KATHMANDU, July, 17: At the screening of “A Home Video of Alsang’s Mom,” the opening documentary for this year’s Nepal International Indigenous Film Festival (NIIFF) by Chia-Wei Chang, a Taiwanese filmmaker, the audience cheered and clapped.
But seated in a quiet corner of the same auditorium was a group who, hesitant to applaud the film, were astonished at those who were doing so.
The group consisted of O’loh Kumo, director of the news department at Taiwan Indigenous TV (TITV), Abus Baingkinuan, journalist and anchor for the same channel, and Chia-Wei Chang, a filmmaker and also a producer for the news group of the same channel.
“It’s amazing how excited the Nepali audience is inside the theater. In Taiwan, everything is very quiet at film screenings,” exclaimed Abus Baingkinuan.
“It’s great that the Nepali audiences connect to the film and its emotion to such an extent,” added Chang who is on his second visit to Nepal. Last year, too, he had one of his films screened at NIIFF.
The Taiwanese television group, however, had not come solely for that one film. They had another five films selected by NIIFF, a workshop to conduct and other programs. Also, the TITV crew broadcast the festival everyday through their channel in Taiwan.
Republica caught up with the group to discuss indigenous cinema and cinema culture in Taiwan.
How did the tie-up between NIIFF and Taiwan Indigenous TV happen?
Chia Wei Chang: I came to know about the NIIFF through a professor and was delighted. Last year, I sent my “What Men Don´t Know” to this festival and I was lucky that my film was selected. Then I came to Kathmandu for my film screening and loved the environment. Upon my return to Taiwan, I organized a meeting with the Indigenous Television, TITV, and that’s how the tie-up happened.
Please tell us more about your television and the idea behind it?
Abus Baingkinuan: Our television channel is one of a kind. It actually comes as an effort from our side to preserve indigenous culture. We provide various training to the youth who want join visual or audio media. We understand that media in today’s world is the fastest means to build bridges of communication. Taking advantage of its explanatory powers, we’re trying to enable society´s weaker groups to pursue equality and justice and bring out the talents hidden among the indigenous societies.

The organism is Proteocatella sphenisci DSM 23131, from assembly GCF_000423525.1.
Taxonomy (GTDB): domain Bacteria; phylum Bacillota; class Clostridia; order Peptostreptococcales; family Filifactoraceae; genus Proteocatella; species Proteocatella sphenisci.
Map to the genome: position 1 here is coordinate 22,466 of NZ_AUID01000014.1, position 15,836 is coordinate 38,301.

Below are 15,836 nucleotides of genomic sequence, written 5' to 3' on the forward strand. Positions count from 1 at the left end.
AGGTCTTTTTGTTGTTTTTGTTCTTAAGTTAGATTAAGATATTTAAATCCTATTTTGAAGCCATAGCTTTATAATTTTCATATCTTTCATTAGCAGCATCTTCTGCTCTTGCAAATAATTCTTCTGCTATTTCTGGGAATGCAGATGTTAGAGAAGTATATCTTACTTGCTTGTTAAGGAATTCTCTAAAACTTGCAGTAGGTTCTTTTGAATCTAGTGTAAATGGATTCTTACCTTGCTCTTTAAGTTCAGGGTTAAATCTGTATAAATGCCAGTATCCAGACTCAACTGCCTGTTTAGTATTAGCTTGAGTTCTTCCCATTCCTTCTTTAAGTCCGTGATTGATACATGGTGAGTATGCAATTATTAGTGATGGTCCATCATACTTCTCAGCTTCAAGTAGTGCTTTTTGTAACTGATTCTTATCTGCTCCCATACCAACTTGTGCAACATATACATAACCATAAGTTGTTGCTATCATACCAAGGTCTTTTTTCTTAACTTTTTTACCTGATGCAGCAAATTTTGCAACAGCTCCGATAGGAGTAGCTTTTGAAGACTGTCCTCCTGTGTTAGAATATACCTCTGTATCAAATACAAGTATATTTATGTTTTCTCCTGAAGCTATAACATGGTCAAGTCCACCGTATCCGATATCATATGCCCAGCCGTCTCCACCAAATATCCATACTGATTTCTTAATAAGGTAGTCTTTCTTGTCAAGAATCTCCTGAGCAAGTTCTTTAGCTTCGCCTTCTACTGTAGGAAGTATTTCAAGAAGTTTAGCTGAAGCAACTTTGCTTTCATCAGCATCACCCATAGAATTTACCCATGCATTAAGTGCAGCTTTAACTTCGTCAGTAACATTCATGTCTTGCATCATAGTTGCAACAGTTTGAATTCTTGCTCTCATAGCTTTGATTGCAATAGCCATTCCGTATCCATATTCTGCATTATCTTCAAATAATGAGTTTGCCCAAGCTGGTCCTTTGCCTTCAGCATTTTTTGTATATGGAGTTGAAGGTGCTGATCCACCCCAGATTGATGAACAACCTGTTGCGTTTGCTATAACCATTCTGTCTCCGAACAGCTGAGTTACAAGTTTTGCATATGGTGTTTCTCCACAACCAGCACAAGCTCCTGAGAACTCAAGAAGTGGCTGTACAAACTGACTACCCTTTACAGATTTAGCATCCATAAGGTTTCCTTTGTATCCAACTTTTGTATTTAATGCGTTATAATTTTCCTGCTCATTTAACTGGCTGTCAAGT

Taiwan Indigenous Television was established on December 1, 2004 and started broadcasting in the beginning of 2005. After around 18 months, our TV channel became the first "indigenous television station" in Asia and started broadcasting on July 1, 2005. As of today, we regularly provide young people with trainings on visual and audio broadcasting so that they can share their stories with the world.
Why do you think it’s important for the youth to learn about indigenous culture?
Abus Baingkinuan: I’m a youth myself and I believe that we youngsters are the greatest wealth and strength of our country. At our television, we believe that by training the youth to embrace and preserve their culture, we’re ensuring a future that’s rich in mores and tradition. At a time when it seems that with the advent of Internet and modernization, youth all over the world are slowly getting disconnected from their roots. We use the tools of a modern world, like television and film, to encourage youngsters to love and safeguard their indigenous cultures.
As a filmmaker, what´s your message to young and upcoming filmmakers?
Chia-Wei Chang: I can’t speak much for commercial cinema. But as far as independent projects are concerned, one has to have passion. I stress on passion because for documentary and non-fiction filmmakers, there’s almost no profit in terms of money, and without money, it’s very difficult to make films.
So if any Nepali filmmakers wish to have their films/reports broadcast through television, how do they connect to you?
O’loh Kumo: We would love it if Nepali filmmakers submitted their films based on indigenous culture. We’ll definitely have those projects broadcast through our television. Apart from that, from our participation in NIIFF, we’ve learnt a lot about organizing a film festival. We’re hoping we can soon hold an event similar to NIFF in our country. For that too, we would love Nepali filmmakers submit their films. This can be done through our website, www.titv.org.tw.
Finally, do share with us your overall experiences on your stay in Nepal.
Chia-Wei Chang: We’ve had a lot of fun here. Last year, while I had my film screened here, I was delighted at the audience’s response and it was the same this year, too. I made a few friends last year and made a few newer ones this year, too. I hope I can come back soon and organize a film exchange program with Nepali filmmakers.
Abus Baingkinuan: I too had a lot of fun. I think the Nepali indigenous people and we look the same. It felt like we were one big family here. I also loved the array of foods displayed although most of them were a bit too spicy for me. Apart from that, it was also a learning experience for me. Since my job is that of a news anchor, I had to interview Nepali people. And due to the language barrier, it was challenging at times. Nonetheless, I had fun. The most important part of my trip was that I got to share my experiences as a member of an indigenous tribe with the ethnic people here in Nepal. It seems we have the same problems. With hope, through such programs in the future, we can discuss our common issues and put them on global platforms.